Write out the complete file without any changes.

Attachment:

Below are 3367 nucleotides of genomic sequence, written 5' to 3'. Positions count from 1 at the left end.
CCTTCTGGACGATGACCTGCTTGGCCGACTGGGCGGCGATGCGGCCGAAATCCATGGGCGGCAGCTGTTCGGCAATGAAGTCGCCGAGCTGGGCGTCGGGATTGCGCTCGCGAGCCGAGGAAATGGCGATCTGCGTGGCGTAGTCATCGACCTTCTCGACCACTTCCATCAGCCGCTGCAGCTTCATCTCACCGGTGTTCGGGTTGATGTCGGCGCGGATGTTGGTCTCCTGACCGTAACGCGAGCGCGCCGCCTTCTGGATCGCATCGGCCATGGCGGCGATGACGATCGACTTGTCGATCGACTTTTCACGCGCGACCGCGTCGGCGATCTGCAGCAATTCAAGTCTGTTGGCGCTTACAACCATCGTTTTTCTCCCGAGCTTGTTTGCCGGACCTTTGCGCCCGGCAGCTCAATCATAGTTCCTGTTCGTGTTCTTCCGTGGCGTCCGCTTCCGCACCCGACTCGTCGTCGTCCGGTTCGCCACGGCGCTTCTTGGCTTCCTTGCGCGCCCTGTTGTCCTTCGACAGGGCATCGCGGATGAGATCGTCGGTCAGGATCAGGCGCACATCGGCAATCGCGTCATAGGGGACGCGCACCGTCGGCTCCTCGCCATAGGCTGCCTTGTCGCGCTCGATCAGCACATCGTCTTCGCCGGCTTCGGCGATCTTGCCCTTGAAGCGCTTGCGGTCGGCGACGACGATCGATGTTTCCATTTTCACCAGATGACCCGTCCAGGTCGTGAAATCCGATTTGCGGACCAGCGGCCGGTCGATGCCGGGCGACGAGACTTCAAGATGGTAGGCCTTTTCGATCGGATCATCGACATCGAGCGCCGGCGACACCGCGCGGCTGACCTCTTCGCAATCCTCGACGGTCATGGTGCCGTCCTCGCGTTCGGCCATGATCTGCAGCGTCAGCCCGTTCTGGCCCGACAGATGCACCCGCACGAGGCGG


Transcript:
Below are 3367 nucleotides of genomic sequence, written 5' to 3'. Positions count from 1 at the left end.
CCTTCTGGACGATGACCTGCTTGGCCGACTGGGCGGCGATGCGGCCGAAATCCATGGGCGGCAGCTGTTCGGCAATGAAGTCGCCGAGCTGGGCGTCGGGATTGCGCTCGCGAGCCGAGGAAATGGCGATCTGCGTGGCGTAGTCATCGACCTTCTCGACCACTTCCATCAGCCGCTGCAGCTTCATCTCACCGGTGTTCGGGTTGATGTCGGCGCGGATGTTGGTCTCCTGACCGTAACGCGAGCGCGCCGCCTTCTGGATCGCATCGGCCATGGCGGCGATGACGATCGACTTGTCGATCGACTTTTCACGCGCGACCGCGTCGGCGATCTGCAGCAATTCAAGTCTGTTGGCGCTTACAACCATCGTTTTTCTCCCGAGCTTGTTTGCCGGACCTTTGCGCCCGGCAGCTCAATCATAGTTCCTGTTCGTGTTCTTCCGTGGCGTCCGCTTCCGCACCCGACTCGTCGTCGTCCGGTTCGCCACGGCGCTTCTTGGCTTCCTTGCGCGCCCTGTTGTCCTTCGACAGGGCATCGCGGATGAGATCGTCGGTCAGGATCAGGCGCACATCGGCAATCGCGTCATAGGGGACGCGCACCGTCGGCTCCTCGCCATAGGCTGCCTTGTCGCGCTCGATCAGCACATCGTCTTCGCCGGCTTCGGCGATCTTGCCCTTGAAGCGCTTGCGGTCGGCGACGACGATCGATGTTTCCATTTTCACCAGATGACCCGTCCAGGTCGTGAAATCCGATTTGCGGACCAGCGGCCGGTCGATGCCGGGCGACGAGACTTCAAGATGGTAGGCCTTTTCGATCGGATCATCGACATCGAGCGCCGGCGACACCGCGCGGCTGACCTCTTCGCAATCCTCGACGGTCATGGTGCCGTCCTCGCGTTCGGCCATGATCTGCAGCGTCAGCCCGTTCTGGCCCGACAGATGCACCCGCACGAGGCGG